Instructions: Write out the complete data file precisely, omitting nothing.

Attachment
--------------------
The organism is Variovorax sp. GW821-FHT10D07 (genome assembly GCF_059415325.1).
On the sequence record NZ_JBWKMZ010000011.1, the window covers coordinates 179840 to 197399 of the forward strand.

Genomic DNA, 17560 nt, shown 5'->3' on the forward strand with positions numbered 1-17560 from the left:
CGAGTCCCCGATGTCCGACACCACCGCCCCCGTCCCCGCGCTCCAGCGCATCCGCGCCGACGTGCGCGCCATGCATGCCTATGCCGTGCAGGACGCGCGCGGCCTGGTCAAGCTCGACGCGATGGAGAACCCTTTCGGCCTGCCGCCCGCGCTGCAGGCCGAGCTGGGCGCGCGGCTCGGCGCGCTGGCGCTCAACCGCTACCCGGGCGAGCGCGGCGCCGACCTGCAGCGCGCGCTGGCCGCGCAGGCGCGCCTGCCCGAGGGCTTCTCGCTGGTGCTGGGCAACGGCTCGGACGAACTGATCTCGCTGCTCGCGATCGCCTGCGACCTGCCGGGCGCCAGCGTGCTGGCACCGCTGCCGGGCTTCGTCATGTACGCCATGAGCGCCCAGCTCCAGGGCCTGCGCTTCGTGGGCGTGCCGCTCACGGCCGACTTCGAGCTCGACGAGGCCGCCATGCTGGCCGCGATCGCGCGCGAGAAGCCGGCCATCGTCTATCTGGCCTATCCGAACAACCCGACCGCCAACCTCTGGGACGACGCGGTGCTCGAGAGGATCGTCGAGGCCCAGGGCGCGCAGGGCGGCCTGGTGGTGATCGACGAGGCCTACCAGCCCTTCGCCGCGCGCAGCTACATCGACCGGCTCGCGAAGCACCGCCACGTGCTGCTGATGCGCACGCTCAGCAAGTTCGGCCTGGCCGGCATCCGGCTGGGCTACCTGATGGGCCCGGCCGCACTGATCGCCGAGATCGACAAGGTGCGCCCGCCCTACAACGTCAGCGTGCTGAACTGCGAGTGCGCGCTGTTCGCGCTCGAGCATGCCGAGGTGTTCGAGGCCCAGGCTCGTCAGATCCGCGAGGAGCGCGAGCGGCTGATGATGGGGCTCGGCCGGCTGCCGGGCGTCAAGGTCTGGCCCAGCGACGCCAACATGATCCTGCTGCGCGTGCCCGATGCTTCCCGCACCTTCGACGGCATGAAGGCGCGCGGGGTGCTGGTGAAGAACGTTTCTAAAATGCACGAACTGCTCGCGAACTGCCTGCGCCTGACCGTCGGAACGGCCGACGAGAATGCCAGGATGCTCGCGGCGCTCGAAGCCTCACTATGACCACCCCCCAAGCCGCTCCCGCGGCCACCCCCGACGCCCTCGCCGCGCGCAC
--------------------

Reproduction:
The organism is Variovorax sp. GW821-FHT10D07 (genome assembly GCF_059415325.1).
On the sequence record NZ_JBWKMZ010000011.1, the window covers coordinates 179840 to 197399 of the forward strand.

Genomic DNA, 17560 nt, shown 5'->3' on the forward strand with positions numbered 1-17560 from the left:
CGAGTCCCCGATGTCCGACACCACCGCCCCCGTCCCCGCGCTCCAGCGCATCCGCGCCGACGTGCGCGCCATGCATGCCTATGCCGTGCAGGACGCGCGCGGCCTGGTCAAGCTCGACGCGATGGAGAACCCTTTCGGCCTGCCGCCCGCGCTGCAGGCCGAGCTGGGCGCGCGGCTCGGCGCGCTGGCGCTCAACCGCTACCCGGGCGAGCGCGGCGCCGACCTGCAGCGCGCGCTGGCCGCGCAGGCGCGCCTGCCCGAGGGCTTCTCGCTGGTGCTGGGCAACGGCTCGGACGAACTGATCTCGCTGCTCGCGATCGCCTGCGACCTGCCGGGCGCCAGCGTGCTGGCACCGCTGCCGGGCTTCGTCATGTACGCCATGAGCGCCCAGCTCCAGGGCCTGCGCTTCGTGGGCGTGCCGCTCACGGCCGACTTCGAGCTCGACGAGGCCGCCATGCTGGCCGCGATCGCGCGCGAGAAGCCGGCCATCGTCTATCTGGCCTATCCGAACAACCCGACCGCCAACCTCTGGGACGACGCGGTGCTCGAGAGGATCGTCGAGGCCCAGGGCGCGCAGGGCGGCCTGGTGGTGATCGACGAGGCCTACCAGCCCTTCGCCGCGCGCAGCTACATCGACCGGCTCGCGAAGCACCGCCACGTGCTGCTGATGCGCACGCTCAGCAAGTTCGGCCTGGCCGGCATCCGGCTGGGCTACCTGATGGGCCCGGCCGCACTGATCGCCGAGATCGACAAGGTGCGCCCGCCCTACAACGTCAGCGTGCTGAACTGCGAGTGCGCGCTGTTCGCGCTCGAGCATGCCGAGGTGTTCGAGGCCCAGGCTCGTCAGATCCGCGAGGAGCGCGAGCGGCTGATGATGGGGCTCGGCCGGCTGCCGGGCGTCAAGGTCTGGCCCAGCGACGCCAACATGATCCTGCTGCGCGTGCCCGATGCTTCCCGCACCTTCGACGGCATGAAGGCGCGCGGGGTGCTGGTGAAGAACGTTTCTAAAATGCACGAACTGCTCGCGAACTGCCTGCGCCTGACCGTCGGAACGGCCGACGAGAATGCCAGGATGCTCGCGGCGCTCGAAGCCTCACTATGACCACCCCCCAAGCCGCTCCCGCGGCCACCCCCGACGCCCTCGCCGCGCGCAC